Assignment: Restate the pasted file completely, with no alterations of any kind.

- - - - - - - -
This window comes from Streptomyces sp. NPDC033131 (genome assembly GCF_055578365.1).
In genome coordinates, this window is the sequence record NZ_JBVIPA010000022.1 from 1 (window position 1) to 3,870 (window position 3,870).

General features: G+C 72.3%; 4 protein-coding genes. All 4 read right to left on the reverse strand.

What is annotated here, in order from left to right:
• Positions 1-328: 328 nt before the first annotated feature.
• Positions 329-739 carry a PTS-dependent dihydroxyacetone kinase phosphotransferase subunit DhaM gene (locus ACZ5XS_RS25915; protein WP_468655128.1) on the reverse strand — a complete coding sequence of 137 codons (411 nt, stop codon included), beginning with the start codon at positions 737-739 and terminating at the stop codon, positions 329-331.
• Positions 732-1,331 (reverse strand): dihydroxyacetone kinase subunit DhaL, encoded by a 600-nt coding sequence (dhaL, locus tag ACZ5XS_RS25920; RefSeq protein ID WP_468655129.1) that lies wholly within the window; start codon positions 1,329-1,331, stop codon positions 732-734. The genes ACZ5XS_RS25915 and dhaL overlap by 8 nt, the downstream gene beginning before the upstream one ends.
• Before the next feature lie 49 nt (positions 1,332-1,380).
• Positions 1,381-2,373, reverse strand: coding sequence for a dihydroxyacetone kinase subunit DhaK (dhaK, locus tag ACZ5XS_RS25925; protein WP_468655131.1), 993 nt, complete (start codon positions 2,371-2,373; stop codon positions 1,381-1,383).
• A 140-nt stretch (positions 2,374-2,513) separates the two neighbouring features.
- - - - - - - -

This window comes from Streptomyces sp. NPDC033131 (genome assembly GCF_055578365.1).
In genome coordinates, this window is the sequence record NZ_JBVIPA010000022.1 from 1 (window position 1) to 3,870 (window position 3,870).

General features: G+C 72.3%; 4 protein-coding genes. All 4 read right to left on the reverse strand.

What is annotated here, in order from left to right:
• Positions 1-328: 328 nt before the first annotated feature.
• Positions 329-739 carry a PTS-dependent dihydroxyacetone kinase phosphotransferase subunit DhaM gene (locus ACZ5XS_RS25915; protein WP_468655128.1) on the reverse strand — a complete coding sequence of 137 codons (411 nt, stop codon included), beginning with the start codon at positions 737-739 and terminating at the stop codon, positions 329-331.
• Positions 732-1,331 (reverse strand): dihydroxyacetone kinase subunit DhaL, encoded by a 600-nt coding sequence (dhaL, locus tag ACZ5XS_RS25920; RefSeq protein ID WP_468655129.1) that lies wholly within the window; start codon positions 1,329-1,331, stop codon positions 732-734. The genes ACZ5XS_RS25915 and dhaL overlap by 8 nt, the downstream gene beginning before the upstream one ends.
• Before the next feature lie 49 nt (positions 1,332-1,380).
• Positions 1,381-2,373, reverse strand: coding sequence for a dihydroxyacetone kinase subunit DhaK (dhaK, locus tag ACZ5XS_RS25925; protein WP_468655131.1), 993 nt, complete (start codon positions 2,371-2,373; stop codon positions 1,381-1,383).
• A 140-nt stretch (positions 2,374-2,513) separates the two neighbouring features.